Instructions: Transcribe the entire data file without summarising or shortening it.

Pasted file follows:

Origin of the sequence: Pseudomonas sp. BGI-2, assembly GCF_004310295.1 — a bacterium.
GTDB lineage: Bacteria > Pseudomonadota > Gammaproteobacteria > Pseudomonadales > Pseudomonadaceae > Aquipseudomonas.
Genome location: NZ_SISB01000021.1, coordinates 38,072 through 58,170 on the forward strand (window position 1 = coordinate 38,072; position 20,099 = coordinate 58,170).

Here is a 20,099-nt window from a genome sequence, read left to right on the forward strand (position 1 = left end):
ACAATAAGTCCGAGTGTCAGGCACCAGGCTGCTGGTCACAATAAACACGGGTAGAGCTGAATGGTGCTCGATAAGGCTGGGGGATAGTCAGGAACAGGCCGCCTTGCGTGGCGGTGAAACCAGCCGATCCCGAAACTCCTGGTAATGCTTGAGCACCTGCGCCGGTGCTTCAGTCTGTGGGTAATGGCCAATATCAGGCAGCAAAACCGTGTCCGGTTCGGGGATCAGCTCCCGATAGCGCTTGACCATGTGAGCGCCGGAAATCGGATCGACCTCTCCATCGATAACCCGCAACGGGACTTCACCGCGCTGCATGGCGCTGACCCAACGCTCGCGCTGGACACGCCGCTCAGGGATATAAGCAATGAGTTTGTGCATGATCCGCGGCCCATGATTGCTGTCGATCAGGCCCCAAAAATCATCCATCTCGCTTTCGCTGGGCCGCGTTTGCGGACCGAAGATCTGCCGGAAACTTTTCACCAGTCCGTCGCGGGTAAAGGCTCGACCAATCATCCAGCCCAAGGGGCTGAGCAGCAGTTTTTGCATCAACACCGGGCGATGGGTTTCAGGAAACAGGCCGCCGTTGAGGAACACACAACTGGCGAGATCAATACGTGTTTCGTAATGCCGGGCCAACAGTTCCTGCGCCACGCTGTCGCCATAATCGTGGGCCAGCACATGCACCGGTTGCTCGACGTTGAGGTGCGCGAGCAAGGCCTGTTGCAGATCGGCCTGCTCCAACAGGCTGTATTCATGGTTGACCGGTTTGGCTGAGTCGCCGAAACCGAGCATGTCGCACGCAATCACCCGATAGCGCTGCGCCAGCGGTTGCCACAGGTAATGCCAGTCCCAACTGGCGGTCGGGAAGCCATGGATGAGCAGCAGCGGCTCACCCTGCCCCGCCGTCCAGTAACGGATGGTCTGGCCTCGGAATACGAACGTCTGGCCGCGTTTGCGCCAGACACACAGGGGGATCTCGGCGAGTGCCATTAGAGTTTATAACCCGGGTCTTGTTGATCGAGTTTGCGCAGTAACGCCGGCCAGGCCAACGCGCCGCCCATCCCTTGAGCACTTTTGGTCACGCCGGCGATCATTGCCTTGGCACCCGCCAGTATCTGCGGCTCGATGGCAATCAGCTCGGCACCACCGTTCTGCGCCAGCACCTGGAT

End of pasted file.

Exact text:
Origin of the sequence: Pseudomonas sp. BGI-2, assembly GCF_004310295.1 — a bacterium.
GTDB lineage: Bacteria > Pseudomonadota > Gammaproteobacteria > Pseudomonadales > Pseudomonadaceae > Aquipseudomonas.
Genome location: NZ_SISB01000021.1, coordinates 38,072 through 58,170 on the forward strand (window position 1 = coordinate 38,072; position 20,099 = coordinate 58,170).

Here is a 20,099-nt window from a genome sequence, read left to right on the forward strand (position 1 = left end):
ACAATAAGTCCGAGTGTCAGGCACCAGGCTGCTGGTCACAATAAACACGGGTAGAGCTGAATGGTGCTCGATAAGGCTGGGGGATAGTCAGGAACAGGCCGCCTTGCGTGGCGGTGAAACCAGCCGATCCCGAAACTCCTGGTAATGCTTGAGCACCTGCGCCGGTGCTTCAGTCTGTGGGTAATGGCCAATATCAGGCAGCAAAACCGTGTCCGGTTCGGGGATCAGCTCCCGATAGCGCTTGACCATGTGAGCGCCGGAAATCGGATCGACCTCTCCATCGATAACCCGCAACGGGACTTCACCGCGCTGCATGGCGCTGACCCAACGCTCGCGCTGGACACGCCGCTCAGGGATATAAGCAATGAGTTTGTGCATGATCCGCGGCCCATGATTGCTGTCGATCAGGCCCCAAAAATCATCCATCTCGCTTTCGCTGGGCCGCGTTTGCGGACCGAAGATCTGCCGGAAACTTTTCACCAGTCCGTCGCGGGTAAAGGCTCGACCAATCATCCAGCCCAAGGGGCTGAGCAGCAGTTTTTGCATCAACACCGGGCGATGGGTTTCAGGAAACAGGCCGCCGTTGAGGAACACACAACTGGCGAGATCAATACGTGTTTCGTAATGCCGGGCCAACAGTTCCTGCGCCACGCTGTCGCCATAATCGTGGGCCAGCACATGCACCGGTTGCTCGACGTTGAGGTGCGCGAGCAAGGCCTGTTGCAGATCGGCCTGCTCCAACAGGCTGTATTCATGGTTGACCGGTTTGGCTGAGTCGCCGAAACCGAGCATGTCGCACGCAATCACCCGATAGCGCTGCGCCAGCGGTTGCCACAGGTAATGCCAGTCCCAACTGGCGGTCGGGAAGCCATGGATGAGCAGCAGCGGCTCACCCTGCCCCGCCGTCCAGTAACGGATGGTCTGGCCTCGGAATACGAACGTCTGGCCGCGTTTGCGCCAGACACACAGGGGGATCTCGGCGAGTGCCATTAGAGTTTATAACCCGGGTCTTGTTGATCGAGTTTGCGCAGTAACGCCGGCCAGGCCAACGCGCCGCCCATCCCTTGAGCACTTTTGGTCACGCCGGCGATCATTGCCTTGGCACCCGCCAGTATCTGCGGCTCGATGGCAATCAGCTCGGCACCACCGTTCTGCGCCAGCACCTGGAT